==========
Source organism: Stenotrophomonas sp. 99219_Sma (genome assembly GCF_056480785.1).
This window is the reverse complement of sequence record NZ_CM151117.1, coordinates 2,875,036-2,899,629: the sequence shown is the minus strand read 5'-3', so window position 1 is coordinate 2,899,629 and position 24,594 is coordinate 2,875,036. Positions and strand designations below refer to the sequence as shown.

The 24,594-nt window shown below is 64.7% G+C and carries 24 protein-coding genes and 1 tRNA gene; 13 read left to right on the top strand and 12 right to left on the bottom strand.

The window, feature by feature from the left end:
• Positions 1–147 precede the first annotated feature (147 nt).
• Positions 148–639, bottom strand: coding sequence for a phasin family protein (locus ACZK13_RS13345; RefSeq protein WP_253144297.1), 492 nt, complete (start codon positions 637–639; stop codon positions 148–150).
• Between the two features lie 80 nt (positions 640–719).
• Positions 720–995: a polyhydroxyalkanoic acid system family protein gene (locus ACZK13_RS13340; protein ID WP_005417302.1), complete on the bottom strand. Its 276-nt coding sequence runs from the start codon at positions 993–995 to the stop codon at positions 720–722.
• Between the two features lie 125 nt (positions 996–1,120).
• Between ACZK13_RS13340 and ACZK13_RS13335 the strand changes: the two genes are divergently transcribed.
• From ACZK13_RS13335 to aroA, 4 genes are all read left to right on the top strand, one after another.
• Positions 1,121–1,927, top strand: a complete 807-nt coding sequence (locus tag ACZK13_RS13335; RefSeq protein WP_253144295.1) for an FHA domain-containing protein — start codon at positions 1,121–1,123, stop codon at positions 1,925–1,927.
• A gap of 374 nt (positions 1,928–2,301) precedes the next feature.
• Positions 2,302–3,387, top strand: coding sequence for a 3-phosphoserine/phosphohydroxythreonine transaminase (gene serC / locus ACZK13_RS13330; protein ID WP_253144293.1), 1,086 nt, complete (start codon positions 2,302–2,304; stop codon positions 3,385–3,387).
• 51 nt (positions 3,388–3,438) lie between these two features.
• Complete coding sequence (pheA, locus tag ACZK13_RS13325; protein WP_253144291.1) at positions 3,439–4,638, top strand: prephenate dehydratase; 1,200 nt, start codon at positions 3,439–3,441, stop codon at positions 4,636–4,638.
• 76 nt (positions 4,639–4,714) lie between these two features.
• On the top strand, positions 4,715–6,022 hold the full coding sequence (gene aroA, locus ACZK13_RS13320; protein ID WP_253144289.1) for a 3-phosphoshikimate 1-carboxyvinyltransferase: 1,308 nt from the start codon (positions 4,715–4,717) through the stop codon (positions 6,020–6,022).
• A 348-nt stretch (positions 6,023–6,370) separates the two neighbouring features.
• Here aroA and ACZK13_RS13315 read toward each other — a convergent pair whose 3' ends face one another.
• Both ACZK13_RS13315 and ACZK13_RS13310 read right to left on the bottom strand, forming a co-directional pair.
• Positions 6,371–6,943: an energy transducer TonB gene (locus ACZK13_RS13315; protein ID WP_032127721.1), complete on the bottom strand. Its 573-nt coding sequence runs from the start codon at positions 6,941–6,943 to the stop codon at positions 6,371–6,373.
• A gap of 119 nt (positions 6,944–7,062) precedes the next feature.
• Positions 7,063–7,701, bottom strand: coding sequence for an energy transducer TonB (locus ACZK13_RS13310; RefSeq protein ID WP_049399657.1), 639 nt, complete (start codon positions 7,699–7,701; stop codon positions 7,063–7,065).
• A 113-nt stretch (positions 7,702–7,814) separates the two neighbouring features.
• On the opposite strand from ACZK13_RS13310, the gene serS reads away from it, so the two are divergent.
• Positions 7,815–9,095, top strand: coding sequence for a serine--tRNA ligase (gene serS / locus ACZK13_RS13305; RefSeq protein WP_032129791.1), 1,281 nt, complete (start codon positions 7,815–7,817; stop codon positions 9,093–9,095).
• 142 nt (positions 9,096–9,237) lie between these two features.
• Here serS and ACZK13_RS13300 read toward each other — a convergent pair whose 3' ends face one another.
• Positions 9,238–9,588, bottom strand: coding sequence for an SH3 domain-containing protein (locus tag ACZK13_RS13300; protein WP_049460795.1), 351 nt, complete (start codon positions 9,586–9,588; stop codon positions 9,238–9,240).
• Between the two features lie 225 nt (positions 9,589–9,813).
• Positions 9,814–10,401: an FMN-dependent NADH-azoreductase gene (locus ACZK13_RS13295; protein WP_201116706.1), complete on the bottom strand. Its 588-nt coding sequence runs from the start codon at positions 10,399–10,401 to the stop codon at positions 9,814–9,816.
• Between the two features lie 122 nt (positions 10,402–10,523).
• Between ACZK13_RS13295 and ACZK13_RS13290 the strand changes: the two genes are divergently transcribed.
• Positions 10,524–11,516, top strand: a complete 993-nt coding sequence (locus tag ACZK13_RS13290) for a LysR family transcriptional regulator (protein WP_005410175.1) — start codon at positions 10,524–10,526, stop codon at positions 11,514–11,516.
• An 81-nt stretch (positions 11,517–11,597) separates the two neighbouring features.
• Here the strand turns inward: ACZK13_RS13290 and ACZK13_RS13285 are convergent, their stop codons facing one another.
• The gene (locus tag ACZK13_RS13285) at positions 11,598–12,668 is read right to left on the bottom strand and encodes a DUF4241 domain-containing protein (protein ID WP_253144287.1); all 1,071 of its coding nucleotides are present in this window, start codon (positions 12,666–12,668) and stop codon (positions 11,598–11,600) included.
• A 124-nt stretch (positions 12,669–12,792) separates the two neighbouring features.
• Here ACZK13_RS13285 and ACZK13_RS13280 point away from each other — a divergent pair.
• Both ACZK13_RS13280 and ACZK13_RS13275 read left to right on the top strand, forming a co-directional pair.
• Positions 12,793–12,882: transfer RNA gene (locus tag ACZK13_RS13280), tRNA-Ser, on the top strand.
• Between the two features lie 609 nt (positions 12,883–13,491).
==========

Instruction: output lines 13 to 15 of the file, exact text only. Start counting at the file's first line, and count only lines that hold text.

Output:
• A gap of 374 nt (positions 1,928–2,301) precedes the next feature.
• Positions 2,302–3,387, top strand: coding sequence for a 3-phosphoserine/phosphohydroxythreonine transaminase (gene serC / locus ACZK13_RS13330; protein ID WP_253144293.1), 1,086 nt, complete (start codon positions 2,302–2,304; stop codon positions 3,385–3,387).
• 51 nt (positions 3,388–3,438) lie between these two features.